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The Affordable Care Act and assisted reproductive technology use

  • Patricia Stapleton (a1) and Daniel Skinner (a2)


The Affordable Care Act (ACA) has prompted numerous gender and sexuality controversies. We describe and analyze those involving assisted reproductive technologies (ART). ART in the United States has been regulated in piecemeal fashion, with oversight primarily by individual states. While leaving state authority largely intact, the ACA federalized key practices by establishing essential health benefits (EHBs) that regulate insurance markets and prohibit insurance-coverage denials based on pre-existing conditions. Whatever their intentions, the ACA’s drafters thus put infertility in a subtly provocative new light clinically, financially, normatively, politically, and culturally. With particular attention to normative and political dynamics embedded in plausible regulatory trajectories, we review—and attempt to preview—the ACA’s effects on infertility-related delivery of health services, on ART utilization, and on reproductive medicine as a factor in American society.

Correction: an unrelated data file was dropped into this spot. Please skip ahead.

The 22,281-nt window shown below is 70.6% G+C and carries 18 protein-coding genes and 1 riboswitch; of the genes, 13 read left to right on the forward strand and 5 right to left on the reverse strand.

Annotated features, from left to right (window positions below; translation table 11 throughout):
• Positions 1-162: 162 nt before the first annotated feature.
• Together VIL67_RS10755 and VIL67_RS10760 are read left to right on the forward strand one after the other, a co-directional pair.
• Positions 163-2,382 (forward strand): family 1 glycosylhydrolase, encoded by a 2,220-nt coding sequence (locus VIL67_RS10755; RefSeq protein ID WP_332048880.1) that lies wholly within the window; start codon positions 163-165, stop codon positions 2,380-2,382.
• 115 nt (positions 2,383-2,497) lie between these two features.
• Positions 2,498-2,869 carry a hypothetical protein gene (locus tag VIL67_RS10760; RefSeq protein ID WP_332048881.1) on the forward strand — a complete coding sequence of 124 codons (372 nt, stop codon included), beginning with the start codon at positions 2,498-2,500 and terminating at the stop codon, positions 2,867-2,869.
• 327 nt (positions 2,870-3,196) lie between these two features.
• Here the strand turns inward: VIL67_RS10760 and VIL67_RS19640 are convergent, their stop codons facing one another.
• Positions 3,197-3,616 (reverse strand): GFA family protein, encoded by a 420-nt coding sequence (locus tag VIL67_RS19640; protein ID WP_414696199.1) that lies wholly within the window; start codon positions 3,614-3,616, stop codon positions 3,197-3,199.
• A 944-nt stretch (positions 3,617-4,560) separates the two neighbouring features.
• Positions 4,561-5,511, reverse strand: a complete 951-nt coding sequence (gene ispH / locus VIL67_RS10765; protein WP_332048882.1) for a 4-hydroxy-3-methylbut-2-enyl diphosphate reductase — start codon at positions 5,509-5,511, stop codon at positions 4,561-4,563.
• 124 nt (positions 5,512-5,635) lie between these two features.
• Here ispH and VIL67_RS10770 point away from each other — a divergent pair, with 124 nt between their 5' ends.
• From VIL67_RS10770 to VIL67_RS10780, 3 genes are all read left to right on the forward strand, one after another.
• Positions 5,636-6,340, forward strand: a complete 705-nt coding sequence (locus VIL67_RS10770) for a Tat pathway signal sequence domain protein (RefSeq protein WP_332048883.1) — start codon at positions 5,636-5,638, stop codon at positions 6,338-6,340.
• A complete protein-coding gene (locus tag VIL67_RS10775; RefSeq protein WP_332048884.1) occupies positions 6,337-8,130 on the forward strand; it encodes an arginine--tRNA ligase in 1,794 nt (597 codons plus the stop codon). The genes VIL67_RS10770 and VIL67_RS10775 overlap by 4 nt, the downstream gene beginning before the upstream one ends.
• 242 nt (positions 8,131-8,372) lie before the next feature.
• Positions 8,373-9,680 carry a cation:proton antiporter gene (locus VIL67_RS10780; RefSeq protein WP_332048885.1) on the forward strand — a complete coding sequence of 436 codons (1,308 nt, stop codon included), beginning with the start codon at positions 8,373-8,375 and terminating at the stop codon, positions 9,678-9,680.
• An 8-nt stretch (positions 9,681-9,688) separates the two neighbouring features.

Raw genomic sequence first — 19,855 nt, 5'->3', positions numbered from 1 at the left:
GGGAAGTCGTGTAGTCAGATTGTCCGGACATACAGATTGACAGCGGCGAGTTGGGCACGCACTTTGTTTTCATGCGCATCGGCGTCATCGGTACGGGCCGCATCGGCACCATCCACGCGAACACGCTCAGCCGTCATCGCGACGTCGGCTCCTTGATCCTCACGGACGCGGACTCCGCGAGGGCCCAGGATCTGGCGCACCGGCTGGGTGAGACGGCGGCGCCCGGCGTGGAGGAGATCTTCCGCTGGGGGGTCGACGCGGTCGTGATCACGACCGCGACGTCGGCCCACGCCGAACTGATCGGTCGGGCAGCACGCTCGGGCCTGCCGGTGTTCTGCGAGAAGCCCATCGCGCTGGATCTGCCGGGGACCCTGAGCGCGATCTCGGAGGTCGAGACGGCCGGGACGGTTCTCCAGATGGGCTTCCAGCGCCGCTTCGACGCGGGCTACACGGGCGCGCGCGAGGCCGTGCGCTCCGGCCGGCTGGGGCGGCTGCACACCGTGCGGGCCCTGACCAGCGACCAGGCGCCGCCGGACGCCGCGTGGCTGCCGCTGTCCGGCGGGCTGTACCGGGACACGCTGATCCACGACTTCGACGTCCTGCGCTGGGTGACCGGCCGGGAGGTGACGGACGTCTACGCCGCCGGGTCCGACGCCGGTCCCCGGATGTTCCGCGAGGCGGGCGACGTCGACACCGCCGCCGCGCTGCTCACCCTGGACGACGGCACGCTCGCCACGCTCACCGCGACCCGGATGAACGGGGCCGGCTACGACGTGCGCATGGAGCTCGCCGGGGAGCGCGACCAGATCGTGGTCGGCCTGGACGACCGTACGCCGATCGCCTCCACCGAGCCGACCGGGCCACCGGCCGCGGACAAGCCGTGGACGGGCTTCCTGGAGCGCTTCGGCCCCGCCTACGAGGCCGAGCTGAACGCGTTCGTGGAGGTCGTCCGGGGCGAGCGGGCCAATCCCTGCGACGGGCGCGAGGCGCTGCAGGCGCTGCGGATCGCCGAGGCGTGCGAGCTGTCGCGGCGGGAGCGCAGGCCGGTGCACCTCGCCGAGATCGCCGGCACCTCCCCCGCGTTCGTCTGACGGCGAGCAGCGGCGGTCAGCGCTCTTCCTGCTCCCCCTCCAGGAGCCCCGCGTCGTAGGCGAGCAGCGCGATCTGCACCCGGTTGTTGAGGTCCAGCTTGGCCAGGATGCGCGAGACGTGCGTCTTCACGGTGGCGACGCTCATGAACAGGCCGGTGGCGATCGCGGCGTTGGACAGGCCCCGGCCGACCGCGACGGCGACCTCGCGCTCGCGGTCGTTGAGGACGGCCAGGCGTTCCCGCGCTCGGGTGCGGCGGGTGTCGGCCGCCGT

Corresponding author

Correspondence: Patricia Stapleton, Department of Social Science and Policy Studies, Worcester Polytechnic Institute, 100 Institute Rd., Worcester, MA 01609. Email:


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The Affordable Care Act and assisted reproductive technology use

  • Patricia Stapleton (a1) and Daniel Skinner (a2)


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